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Historically speaking, there is only one reason that the Christian Church exists. At the death of Jesus, what few followers He had attracted were defeated, discouraged and very afraid. Their best bet was to scatter and make their way back to their former lives in Galilee or wherever they came from. There was no future for them among the Jews nor among the Romans, except possibly crucifixion.

And yet in 312 A.D., Constantine made a formal ‘conversion’ to Christianity and in 380 Christianity was named as the state Church of the Roman Empire.

The early Church was persecuted, and its history is littered with the corpses of thousands of martyrs. For about 200 years, it was very dangerous to publicly claim to be a Christian. Christians, because they would not participate in the paganism and the emperor worship of the Romans, were called the ‘enemies of mankind.’ In 64 AD, Nero blamed the fire of Rome on Christians and used Christians as human candles to light the streets. Persecutions and martyrdom were very common in the first centuries of the Church.

Yet it grew.

The reason the Church grew in the face of hatred, rejection, persecution and martyrdom was because Christians were convinced that Jesus had risen from the dead.

They were not afraid to die because they knew that there was more to life than this physical world. They were willing to share their goods and necessities with others because they knew that their God would provide for them. They hunted for abandoned babies and nurtured and adopted them. They stayed in cities when disease and plagues struck so they could minister to the ill and abandoned elderly. They took care of the ill, the destitute, the crippled and incompetent – all in the name of Jesus. They paid their taxes and served with honesty and integrity in their communities. They served in the military and in civil service. They were model citizens.

They did so because they were convinced that Jesus had conquered death by His resurrection and their faithful service to Him would someday be rewarded.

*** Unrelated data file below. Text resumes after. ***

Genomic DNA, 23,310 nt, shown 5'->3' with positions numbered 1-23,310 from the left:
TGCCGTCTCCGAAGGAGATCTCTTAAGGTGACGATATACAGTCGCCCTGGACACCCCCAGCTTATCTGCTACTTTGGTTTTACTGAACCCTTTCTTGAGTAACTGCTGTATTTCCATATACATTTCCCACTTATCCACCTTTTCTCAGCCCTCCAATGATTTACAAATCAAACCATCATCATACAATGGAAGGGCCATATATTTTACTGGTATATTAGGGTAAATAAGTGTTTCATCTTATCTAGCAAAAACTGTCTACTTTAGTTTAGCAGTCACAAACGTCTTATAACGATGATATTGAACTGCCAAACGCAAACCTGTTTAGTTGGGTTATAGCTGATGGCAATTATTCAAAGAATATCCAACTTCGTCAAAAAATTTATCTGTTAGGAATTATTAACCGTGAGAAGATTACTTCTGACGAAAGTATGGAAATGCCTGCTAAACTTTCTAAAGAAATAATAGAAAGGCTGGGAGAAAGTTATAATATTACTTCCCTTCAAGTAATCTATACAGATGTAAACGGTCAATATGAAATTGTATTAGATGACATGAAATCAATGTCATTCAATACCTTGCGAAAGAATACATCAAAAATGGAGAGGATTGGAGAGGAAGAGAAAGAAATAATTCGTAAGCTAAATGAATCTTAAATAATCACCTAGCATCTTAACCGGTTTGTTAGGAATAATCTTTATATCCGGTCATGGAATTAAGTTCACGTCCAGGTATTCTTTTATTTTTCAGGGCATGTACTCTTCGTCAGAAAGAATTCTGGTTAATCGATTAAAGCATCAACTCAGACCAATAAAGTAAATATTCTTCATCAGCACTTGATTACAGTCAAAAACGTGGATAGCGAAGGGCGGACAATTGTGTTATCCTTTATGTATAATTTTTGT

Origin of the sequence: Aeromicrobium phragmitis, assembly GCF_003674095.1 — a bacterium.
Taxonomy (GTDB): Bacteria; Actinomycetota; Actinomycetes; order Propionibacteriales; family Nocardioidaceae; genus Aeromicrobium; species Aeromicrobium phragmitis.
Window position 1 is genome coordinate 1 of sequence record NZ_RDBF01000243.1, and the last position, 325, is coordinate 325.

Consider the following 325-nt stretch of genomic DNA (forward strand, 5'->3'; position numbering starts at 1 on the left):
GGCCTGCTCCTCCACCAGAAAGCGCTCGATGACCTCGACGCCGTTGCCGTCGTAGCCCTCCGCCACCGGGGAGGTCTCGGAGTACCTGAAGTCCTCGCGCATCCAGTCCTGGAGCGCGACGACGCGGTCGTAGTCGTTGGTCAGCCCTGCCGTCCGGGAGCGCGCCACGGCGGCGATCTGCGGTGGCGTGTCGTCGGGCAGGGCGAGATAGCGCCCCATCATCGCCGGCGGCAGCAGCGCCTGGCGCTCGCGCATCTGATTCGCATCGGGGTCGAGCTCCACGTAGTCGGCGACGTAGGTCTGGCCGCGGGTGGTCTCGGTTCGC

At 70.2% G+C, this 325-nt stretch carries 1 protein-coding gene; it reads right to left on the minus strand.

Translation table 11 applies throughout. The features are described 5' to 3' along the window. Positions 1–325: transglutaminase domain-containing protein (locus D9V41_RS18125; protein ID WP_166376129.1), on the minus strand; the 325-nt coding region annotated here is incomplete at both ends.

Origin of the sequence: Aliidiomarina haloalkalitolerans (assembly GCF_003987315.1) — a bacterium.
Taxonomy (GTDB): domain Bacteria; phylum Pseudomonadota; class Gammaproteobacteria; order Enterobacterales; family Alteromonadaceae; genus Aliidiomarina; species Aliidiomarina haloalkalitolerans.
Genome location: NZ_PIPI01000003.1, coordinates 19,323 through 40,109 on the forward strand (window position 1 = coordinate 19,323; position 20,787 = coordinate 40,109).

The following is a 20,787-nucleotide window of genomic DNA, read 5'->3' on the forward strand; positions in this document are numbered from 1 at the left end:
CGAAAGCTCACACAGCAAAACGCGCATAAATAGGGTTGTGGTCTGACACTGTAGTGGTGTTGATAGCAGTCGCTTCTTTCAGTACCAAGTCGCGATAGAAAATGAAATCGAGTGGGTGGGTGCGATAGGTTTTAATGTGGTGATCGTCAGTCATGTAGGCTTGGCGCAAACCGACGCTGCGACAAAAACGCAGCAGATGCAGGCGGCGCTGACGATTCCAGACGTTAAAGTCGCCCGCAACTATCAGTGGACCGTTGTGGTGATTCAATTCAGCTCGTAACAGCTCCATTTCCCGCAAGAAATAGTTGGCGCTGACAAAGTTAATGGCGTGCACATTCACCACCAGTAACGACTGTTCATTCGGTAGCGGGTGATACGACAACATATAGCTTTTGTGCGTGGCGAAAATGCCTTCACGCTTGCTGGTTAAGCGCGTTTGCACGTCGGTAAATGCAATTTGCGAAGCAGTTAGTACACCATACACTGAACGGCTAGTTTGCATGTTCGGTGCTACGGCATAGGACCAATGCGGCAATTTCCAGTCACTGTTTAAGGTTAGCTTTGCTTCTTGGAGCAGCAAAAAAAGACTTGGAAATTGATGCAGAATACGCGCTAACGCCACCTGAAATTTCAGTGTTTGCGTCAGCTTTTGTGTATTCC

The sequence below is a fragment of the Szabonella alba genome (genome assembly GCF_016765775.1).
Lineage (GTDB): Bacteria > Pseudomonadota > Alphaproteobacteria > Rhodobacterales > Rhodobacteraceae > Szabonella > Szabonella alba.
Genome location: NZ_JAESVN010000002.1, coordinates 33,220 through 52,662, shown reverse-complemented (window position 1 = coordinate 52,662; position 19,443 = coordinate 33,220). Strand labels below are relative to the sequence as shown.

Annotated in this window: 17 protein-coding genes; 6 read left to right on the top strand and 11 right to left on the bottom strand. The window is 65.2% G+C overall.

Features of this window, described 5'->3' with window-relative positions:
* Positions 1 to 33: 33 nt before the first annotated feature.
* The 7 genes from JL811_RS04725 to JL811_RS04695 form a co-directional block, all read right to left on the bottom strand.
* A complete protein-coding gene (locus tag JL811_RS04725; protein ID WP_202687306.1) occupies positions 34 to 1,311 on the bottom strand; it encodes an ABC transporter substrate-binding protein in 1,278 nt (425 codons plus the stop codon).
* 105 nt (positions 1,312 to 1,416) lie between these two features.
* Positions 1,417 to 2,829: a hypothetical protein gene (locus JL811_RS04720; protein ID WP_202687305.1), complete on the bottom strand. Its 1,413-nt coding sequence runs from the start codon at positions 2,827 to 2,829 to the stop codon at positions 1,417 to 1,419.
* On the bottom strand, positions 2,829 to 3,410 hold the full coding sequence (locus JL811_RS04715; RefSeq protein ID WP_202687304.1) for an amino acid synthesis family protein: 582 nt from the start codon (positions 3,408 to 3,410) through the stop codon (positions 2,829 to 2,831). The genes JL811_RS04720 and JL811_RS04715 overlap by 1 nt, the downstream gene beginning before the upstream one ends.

The resurrection of Jesus is the only reason the Church exists.

It was true in 30 AD, it was true in 312 AD, it was true in 1517 when Luther posted his 95 theses on the church door, it was true in 1740 when George Whitefield preached in the American colonies. It was true in the early 20th century when Billy Sunday preached in Oelwein. It is still true today – the only reason the Church exists is because Jesus is risen from the dead.

We sometimes do not appreciate what a great privilege it is to partake of the Church’s ministry. We don’t often appreciate the impact that the church has had in our culture, our civilization. When invaders burned Europe, it was Christian Monks who hid and preserved the writings of the Greeks and Romans. The university was the invention of the church. Gutenberg invented the printing press to produce Bibles more efficiently.

The Church has magnificently impacted music and the Arts. It was Christians who started the first orphanages. Public schooling was started by the Methodists in England to teach children to read so they could read the Bible. Modern science owes it inception to Christians who saw a created, orderly world. It was Christians who caused slavery to be outlawed in the western world.

Modern medicine, especially nursing, owes its existence to Christian women whose compassion was inspired by Christ (the ‘Red Cross’). Sociology began as Christians sought to improve the lot of immigrants. Our democratic republic was founded by people who could reconcile the inherent dignity of mankind with our capacity to evil. They saw mankind as created with dignity, but fallen and sinful, and yet redeemable by a gracious God. They learned that worldview from the pulpits of churches.

There are many dark moments in the history of the Church as well. But overall, the closer the Church adhered to the image of Christ, the more good it brought to the world.

When we ‘go to church,’ we are participating in a movement that is nearly 2,000 years old. A movement that has transformed Western Civilization and greatly impacted every part of the earth. (It is estimated that the typical Christian today is a charismatic woman who lives south of the equator.) The Church is the vehicle that has brought unfathomable blessing to the world.

We sing hymns that have endured for centuries. We observe rites that have reflected the Church’s commitment to the Risen Christ since its beginning. We hear preaching that announces the victory of Christ over the grave, over death, over evil. Preaching that calls us to serve God by serving our fellow brothers and sisters in Christ – and those outside the faith.

All because of an empty tomb outside the walls of Jerusalem in 30 AD.

The Rev. Dan Driscoll serves as pastor at the Evangelical Free Church of Oelwein.